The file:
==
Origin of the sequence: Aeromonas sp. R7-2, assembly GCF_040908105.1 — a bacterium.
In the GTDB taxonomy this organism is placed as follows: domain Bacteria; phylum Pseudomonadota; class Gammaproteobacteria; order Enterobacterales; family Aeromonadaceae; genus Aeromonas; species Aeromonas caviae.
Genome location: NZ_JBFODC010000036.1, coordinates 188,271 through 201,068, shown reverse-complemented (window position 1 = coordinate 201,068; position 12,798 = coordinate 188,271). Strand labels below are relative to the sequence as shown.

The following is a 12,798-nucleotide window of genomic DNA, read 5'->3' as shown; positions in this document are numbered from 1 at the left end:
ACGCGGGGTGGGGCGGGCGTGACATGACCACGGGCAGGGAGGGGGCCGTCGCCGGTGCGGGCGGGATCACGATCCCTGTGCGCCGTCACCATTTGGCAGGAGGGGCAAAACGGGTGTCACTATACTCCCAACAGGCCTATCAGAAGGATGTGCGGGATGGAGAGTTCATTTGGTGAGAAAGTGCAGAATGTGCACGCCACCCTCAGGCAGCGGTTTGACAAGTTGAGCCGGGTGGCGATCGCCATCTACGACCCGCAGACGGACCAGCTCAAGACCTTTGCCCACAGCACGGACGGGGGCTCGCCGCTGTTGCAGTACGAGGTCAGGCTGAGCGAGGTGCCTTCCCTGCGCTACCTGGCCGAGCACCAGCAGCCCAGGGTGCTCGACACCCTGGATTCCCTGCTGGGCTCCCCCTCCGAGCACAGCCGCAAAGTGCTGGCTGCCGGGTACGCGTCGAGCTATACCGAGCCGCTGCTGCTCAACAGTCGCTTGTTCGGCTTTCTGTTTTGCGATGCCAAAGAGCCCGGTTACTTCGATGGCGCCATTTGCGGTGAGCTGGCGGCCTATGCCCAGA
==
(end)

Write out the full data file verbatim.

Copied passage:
Origin of the sequence: Aeromonas sp. R7-2, assembly GCF_040908105.1 — a bacterium.
In the GTDB taxonomy this organism is placed as follows: domain Bacteria; phylum Pseudomonadota; class Gammaproteobacteria; order Enterobacterales; family Aeromonadaceae; genus Aeromonas; species Aeromonas caviae.
Genome location: NZ_JBFODC010000036.1, coordinates 188,271 through 201,068, shown reverse-complemented (window position 1 = coordinate 201,068; position 12,798 = coordinate 188,271). Strand labels below are relative to the sequence as shown.

The following is a 12,798-nucleotide window of genomic DNA, read 5'->3' as shown; positions in this document are numbered from 1 at the left end:
ACGCGGGGTGGGGCGGGCGTGACATGACCACGGGCAGGGAGGGGGCCGTCGCCGGTGCGGGCGGGATCACGATCCCTGTGCGCCGTCACCATTTGGCAGGAGGGGCAAAACGGGTGTCACTATACTCCCAACAGGCCTATCAGAAGGATGTGCGGGATGGAGAGTTCATTTGGTGAGAAAGTGCAGAATGTGCACGCCACCCTCAGGCAGCGGTTTGACAAGTTGAGCCGGGTGGCGATCGCCATCTACGACCCGCAGACGGACCAGCTCAAGACCTTTGCCCACAGCACGGACGGGGGCTCGCCGCTGTTGCAGTACGAGGTCAGGCTGAGCGAGGTGCCTTCCCTGCGCTACCTGGCCGAGCACCAGCAGCCCAGGGTGCTCGACACCCTGGATTCCCTGCTGGGCTCCCCCTCCGAGCACAGCCGCAAAGTGCTGGCTGCCGGGTACGCGTCGAGCTATACCGAGCCGCTGCTGCTCAACAGTCGCTTGTTCGGCTTTCTGTTTTGCGATGCCAAAGAGCCCGGTTACTTCGATGGCGCCATTTGCGGTGAGCTGGCGGCCTATGCCCAGA